American troops deployed in Syria are increasingly having to defend themselves against Russian jamming devices—electronic attacks with potentially lethal consequences, according to U.S. military officials and analysts.

Officers who have experienced the jamming—known as electronic warfare—say it’s no less dangerous than conventional attacks with bombs and artillery. But they also say it’s allowing U.S. troops a rare opportunity to experience Russian technology in the battlefield and figure out how to defend against it.

U.S. Army Col. Brian Sullivan described one recent episode to reporters at the U.S. Defense Department last week. He said his troops had encountered a “congested … electronic warfare environment” while fighting in northeastern Syria during their nine-month deployment, which stretched from September 2017 to May 2018.

“It presented challenges to us that we were able to successfully contend with, and it gave us an opportunity to operate in an environment that can’t be replicated anywhere at home station, including our combat training centers,” Sullivan said.

“It’s a great opportunity for us to operate particularly in the Syrian environment where the Russians are active.”

Sullivan, whose unit has since returned from deployment to Iraq, Syria, Afghanistan and Kuwait, did not say how the jamming affected his team. But experts in electronic warfare say an attack can impair communications equipment, navigation systems, and even aircraft.

“All of a sudden your communications won’t work, or you can’t call for fire, or you can’t warn of incoming fires because your radars have been jammed and they can’t detect anything,” said Laurie Moe Buckhout, a retired Army colonel who specializes in electronic warfare.

“[It] can be far more deadly than kinetics simply because it can negate one’s ability to defend one’s self,” she said.

U.S. troops fighting abroad since the 9/11 attacks—in Iraq, Afghanistan, and elsewhere—have faced mostly nonconventional forces and have not had to contend with electronic warfare.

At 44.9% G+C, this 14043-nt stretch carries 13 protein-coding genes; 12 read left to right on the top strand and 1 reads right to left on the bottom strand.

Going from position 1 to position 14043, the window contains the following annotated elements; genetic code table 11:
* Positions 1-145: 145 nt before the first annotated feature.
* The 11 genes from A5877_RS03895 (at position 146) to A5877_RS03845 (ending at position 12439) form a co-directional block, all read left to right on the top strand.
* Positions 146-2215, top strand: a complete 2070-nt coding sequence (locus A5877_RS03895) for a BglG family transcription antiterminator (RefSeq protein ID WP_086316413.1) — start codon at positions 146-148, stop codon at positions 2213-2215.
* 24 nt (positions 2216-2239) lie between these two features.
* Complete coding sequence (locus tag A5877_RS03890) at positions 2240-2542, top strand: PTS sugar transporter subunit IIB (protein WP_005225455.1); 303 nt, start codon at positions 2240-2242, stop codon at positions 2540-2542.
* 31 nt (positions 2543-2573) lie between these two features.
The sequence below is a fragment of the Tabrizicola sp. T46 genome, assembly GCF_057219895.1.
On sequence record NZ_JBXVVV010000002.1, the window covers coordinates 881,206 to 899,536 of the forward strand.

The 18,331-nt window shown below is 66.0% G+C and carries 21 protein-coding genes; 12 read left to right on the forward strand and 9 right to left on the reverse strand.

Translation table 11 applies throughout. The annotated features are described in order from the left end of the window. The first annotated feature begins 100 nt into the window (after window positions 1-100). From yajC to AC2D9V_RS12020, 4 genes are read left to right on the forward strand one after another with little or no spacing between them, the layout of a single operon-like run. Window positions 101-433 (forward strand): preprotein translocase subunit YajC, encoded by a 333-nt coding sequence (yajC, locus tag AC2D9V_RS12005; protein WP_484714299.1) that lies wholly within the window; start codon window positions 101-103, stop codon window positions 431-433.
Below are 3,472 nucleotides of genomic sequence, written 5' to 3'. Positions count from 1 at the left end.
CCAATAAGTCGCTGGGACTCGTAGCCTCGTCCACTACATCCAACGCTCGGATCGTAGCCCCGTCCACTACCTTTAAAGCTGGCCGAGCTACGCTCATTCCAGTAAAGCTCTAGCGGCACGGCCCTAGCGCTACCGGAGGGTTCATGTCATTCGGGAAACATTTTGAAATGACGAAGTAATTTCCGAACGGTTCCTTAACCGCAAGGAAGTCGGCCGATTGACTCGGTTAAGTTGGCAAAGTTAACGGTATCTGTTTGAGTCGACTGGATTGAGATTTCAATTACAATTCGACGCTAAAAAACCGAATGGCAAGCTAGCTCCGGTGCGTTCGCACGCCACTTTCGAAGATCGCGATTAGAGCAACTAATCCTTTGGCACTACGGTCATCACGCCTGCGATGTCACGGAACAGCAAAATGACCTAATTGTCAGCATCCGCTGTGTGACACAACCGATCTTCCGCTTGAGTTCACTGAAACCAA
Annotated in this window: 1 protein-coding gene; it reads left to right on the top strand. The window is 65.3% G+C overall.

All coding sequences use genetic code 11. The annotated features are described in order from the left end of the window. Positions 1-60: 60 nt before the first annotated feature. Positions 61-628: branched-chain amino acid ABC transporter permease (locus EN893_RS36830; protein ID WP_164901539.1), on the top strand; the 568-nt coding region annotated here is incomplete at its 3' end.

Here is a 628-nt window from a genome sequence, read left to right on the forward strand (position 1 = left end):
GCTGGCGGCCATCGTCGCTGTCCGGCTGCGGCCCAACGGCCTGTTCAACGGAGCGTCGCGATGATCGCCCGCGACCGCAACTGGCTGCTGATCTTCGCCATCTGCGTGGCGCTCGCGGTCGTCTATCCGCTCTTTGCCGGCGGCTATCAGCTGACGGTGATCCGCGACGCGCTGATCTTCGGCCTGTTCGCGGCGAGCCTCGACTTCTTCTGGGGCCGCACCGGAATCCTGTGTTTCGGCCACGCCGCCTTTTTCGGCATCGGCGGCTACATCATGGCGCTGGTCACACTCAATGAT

But Syria is a different arena. Conventional forces from Russia, Iran, and occasionally Israel have operated in the country, as well as the Syrian army itself.

In this complex, congested environment, the concern is that a miscommunication or inadvertent encounter could quickly escalate into a full-on war.

Daniel Goure, an expert on national security and military issues at the Lexington Institute, says Russia’s new electronic warfare systems are sophisticated. They can be mounted on large vehicles or aircraft and can impair targets hundreds of miles away.

“The trouble with [electronic warfare] broadly speaking is it can really screw with your picture of the battle space, your operating picture, and that can lead to really horrendous mistakes,” Goure said.

“This is escalatory. There is no question about it,” Goure said.

The U.S. campaign in Syria targets the Islamic State. But U.S. troops have occasionally had contact with Russian forces. Russian aircraft frequently fly within close range of U.S. fighter jets, with one near-collision occurring last December. And U.S. troops in February engaged in a bloody four-hour battle against pro-regime forces in eastern Syria, including private Russian mercenaries.

Analysts say Russia is increasingly using Syria as a testing ground for new electronic weapons, which Moscow developed over the past 10 to 15 years in response to NATO’s dominance in conventional weaponry. Operations in Ukraine offered Moscow a similar opportunity to use these new systems in combat.

The conflict in Syria allows Russia an opportunity to learn how cutting-edge U.S. systems respond to electronic attacks.

Gen. Raymond Thomas, the head of U.S. Special Operations Command, said this year that Syria has become “the most aggressive [electronic warfare] environment on the planet.”

Speaking at a conference in Florida in April, Thomas said: “They are testing us every day,” knocking communications down and even disabling aircraft built for electronic warfare.

Lara Seligman is Foreign Policy's Pentagon correspondent.

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